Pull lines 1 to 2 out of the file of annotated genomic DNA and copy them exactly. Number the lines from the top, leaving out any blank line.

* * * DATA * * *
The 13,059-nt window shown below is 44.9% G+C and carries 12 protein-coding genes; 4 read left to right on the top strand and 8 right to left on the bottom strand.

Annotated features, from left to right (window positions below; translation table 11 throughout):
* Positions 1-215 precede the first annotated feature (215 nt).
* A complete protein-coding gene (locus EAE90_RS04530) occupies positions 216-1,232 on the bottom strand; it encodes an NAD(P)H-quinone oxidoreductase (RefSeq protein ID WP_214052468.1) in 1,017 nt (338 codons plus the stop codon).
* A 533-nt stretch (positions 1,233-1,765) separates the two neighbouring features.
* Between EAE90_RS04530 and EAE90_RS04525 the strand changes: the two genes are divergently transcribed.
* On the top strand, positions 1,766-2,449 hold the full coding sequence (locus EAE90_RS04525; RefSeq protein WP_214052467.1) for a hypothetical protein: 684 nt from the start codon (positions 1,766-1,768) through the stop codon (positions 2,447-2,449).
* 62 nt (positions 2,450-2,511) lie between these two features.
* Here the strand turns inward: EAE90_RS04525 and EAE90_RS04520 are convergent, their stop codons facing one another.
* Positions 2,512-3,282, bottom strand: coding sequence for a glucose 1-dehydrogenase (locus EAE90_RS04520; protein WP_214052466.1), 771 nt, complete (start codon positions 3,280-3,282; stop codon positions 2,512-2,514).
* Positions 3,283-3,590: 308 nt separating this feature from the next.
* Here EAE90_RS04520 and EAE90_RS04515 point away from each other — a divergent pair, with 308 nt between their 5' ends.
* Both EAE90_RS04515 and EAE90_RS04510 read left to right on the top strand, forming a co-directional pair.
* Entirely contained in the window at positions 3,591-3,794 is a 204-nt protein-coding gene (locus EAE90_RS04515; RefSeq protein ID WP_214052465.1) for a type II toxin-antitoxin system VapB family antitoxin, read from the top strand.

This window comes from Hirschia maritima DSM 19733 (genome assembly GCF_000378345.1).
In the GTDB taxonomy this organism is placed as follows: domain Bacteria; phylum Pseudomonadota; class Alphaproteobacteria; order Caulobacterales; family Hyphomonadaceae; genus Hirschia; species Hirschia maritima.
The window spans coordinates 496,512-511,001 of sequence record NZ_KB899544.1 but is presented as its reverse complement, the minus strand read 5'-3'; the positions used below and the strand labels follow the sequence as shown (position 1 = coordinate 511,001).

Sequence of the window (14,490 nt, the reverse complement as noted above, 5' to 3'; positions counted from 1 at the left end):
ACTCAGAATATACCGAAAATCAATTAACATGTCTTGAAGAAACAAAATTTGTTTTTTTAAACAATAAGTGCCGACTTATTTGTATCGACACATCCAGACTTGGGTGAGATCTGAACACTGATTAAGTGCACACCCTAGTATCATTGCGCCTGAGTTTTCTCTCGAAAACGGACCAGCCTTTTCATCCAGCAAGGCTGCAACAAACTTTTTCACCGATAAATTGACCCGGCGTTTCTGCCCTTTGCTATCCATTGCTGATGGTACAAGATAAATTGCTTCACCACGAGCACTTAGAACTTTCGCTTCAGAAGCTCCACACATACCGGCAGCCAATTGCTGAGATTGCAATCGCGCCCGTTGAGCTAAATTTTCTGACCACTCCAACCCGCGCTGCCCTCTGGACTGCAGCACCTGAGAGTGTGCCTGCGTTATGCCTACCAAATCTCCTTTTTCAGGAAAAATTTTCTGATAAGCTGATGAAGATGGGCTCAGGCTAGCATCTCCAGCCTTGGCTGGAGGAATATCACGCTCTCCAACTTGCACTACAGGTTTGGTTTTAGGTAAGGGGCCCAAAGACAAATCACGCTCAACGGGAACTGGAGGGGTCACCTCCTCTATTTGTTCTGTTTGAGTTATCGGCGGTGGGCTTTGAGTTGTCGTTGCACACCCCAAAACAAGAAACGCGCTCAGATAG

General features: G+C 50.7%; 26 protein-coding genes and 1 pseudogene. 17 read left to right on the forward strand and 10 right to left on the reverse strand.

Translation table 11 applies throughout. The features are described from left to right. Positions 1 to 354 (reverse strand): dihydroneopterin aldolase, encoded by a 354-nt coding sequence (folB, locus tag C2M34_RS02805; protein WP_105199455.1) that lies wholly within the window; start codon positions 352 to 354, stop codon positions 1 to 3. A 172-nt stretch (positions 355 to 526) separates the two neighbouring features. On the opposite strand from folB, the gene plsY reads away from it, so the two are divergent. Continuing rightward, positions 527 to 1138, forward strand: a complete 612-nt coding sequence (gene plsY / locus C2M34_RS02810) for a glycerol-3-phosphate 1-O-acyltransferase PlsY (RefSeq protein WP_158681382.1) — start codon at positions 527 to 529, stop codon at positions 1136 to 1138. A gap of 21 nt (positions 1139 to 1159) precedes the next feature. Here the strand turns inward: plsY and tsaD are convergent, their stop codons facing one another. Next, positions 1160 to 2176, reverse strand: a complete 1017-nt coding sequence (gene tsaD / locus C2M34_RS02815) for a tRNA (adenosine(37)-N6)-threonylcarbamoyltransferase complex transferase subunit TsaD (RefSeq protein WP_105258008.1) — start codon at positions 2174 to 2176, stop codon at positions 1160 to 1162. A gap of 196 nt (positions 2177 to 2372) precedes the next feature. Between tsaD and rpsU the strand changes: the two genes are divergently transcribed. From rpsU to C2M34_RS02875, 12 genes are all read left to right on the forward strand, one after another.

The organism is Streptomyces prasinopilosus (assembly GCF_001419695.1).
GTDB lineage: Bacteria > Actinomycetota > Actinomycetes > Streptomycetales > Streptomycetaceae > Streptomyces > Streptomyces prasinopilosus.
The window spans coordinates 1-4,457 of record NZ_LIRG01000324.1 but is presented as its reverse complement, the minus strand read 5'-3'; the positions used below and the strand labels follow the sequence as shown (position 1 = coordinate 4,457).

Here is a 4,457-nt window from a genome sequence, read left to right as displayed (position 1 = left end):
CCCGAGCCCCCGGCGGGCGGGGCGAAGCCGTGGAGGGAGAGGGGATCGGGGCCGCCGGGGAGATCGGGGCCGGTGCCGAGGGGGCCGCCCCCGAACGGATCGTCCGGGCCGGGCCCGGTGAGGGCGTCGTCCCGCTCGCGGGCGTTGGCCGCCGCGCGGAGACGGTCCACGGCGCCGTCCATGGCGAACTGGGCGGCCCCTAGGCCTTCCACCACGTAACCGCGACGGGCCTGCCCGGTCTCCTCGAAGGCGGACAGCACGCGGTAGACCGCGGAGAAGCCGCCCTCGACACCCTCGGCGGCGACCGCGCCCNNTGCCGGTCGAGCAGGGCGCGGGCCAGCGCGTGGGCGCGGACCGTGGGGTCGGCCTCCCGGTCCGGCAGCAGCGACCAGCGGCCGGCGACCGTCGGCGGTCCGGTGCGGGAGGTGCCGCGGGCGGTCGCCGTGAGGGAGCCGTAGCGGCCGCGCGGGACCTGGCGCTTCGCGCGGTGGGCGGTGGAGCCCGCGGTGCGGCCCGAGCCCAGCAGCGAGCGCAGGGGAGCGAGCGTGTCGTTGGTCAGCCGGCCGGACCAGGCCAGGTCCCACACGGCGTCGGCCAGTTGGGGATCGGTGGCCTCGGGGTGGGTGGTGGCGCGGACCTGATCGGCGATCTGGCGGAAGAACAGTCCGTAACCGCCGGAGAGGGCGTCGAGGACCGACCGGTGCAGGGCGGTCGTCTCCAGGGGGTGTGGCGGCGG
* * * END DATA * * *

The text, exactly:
The 13,059-nt window shown below is 44.9% G+C and carries 12 protein-coding genes; 4 read left to right on the top strand and 8 right to left on the bottom strand.

Annotated features, from left to right (window positions below; translation table 11 throughout):